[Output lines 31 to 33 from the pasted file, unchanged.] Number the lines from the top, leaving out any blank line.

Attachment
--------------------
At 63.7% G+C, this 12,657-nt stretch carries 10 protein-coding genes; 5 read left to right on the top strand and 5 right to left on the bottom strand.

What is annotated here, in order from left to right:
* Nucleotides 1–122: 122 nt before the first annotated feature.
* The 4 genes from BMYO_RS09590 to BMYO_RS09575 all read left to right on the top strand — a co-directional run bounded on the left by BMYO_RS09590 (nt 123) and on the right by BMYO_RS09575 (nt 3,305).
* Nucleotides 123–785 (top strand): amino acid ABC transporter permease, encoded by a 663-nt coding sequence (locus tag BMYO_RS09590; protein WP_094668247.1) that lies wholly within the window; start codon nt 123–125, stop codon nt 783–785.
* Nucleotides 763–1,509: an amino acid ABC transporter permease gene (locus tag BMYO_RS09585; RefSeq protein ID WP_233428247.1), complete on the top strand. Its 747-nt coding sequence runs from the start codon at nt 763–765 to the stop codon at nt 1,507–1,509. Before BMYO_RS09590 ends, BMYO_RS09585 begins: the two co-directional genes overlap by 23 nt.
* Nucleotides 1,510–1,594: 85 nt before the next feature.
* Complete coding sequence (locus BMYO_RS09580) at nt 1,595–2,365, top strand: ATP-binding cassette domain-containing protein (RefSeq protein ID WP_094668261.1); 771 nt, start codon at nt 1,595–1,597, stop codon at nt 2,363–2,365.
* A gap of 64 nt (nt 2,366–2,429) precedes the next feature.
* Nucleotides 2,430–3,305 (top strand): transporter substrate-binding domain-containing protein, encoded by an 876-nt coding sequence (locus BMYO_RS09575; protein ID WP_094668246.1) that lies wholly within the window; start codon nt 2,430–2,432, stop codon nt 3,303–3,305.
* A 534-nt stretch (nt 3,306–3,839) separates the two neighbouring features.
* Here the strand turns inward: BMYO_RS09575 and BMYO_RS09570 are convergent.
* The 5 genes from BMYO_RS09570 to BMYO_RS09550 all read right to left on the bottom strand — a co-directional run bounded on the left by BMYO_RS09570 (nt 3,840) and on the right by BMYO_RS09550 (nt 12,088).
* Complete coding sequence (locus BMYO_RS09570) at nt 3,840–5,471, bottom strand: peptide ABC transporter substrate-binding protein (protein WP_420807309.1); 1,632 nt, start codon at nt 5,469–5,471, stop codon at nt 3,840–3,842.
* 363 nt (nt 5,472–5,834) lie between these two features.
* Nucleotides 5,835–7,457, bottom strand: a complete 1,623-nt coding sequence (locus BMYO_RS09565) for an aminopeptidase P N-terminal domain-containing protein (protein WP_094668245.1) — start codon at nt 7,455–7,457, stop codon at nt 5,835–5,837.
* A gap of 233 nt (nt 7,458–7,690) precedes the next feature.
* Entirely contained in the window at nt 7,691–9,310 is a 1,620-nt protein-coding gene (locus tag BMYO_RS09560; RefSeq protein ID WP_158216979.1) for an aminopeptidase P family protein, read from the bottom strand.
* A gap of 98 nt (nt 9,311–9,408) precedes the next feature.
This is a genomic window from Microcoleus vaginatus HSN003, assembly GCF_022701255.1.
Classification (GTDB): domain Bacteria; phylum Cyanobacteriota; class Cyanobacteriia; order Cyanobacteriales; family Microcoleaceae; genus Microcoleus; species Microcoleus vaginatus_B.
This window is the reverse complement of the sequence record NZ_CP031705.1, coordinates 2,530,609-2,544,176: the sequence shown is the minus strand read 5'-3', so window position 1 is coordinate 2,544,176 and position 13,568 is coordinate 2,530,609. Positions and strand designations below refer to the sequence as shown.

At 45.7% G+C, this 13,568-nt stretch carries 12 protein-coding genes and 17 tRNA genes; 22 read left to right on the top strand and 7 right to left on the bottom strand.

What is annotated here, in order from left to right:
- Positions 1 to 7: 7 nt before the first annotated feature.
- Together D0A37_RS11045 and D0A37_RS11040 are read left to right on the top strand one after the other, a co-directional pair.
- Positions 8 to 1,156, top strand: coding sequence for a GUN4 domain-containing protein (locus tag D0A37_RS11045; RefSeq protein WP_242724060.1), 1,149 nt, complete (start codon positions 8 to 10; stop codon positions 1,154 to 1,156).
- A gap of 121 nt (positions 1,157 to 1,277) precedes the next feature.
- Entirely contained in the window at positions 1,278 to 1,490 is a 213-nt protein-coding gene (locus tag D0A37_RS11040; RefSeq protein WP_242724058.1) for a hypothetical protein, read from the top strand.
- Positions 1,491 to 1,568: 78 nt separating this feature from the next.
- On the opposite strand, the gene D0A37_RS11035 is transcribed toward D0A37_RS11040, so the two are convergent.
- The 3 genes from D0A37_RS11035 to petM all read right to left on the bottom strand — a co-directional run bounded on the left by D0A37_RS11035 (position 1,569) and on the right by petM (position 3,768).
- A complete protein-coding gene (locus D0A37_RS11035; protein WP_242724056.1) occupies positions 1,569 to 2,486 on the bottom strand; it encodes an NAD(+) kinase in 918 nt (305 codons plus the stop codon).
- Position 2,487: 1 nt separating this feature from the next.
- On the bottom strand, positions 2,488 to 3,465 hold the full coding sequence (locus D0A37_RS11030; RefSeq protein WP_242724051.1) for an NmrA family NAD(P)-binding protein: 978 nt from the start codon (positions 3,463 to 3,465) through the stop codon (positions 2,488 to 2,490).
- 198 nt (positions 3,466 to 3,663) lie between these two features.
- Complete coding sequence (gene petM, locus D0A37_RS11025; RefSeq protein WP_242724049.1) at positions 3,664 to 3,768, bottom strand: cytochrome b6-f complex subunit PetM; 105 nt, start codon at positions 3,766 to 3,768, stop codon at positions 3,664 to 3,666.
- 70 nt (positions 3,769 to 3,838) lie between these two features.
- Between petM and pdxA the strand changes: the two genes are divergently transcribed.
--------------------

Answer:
- On the opposite strand, the gene D0A37_RS11035 is transcribed toward D0A37_RS11040, so the two are convergent.
- The 3 genes from D0A37_RS11035 to petM all read right to left on the bottom strand — a co-directional run bounded on the left by D0A37_RS11035 (position 1,569) and on the right by petM (position 3,768).
- A complete protein-coding gene (locus D0A37_RS11035; protein WP_242724056.1) occupies positions 1,569 to 2,486 on the bottom strand; it encodes an NAD(+) kinase in 918 nt (305 codons plus the stop codon).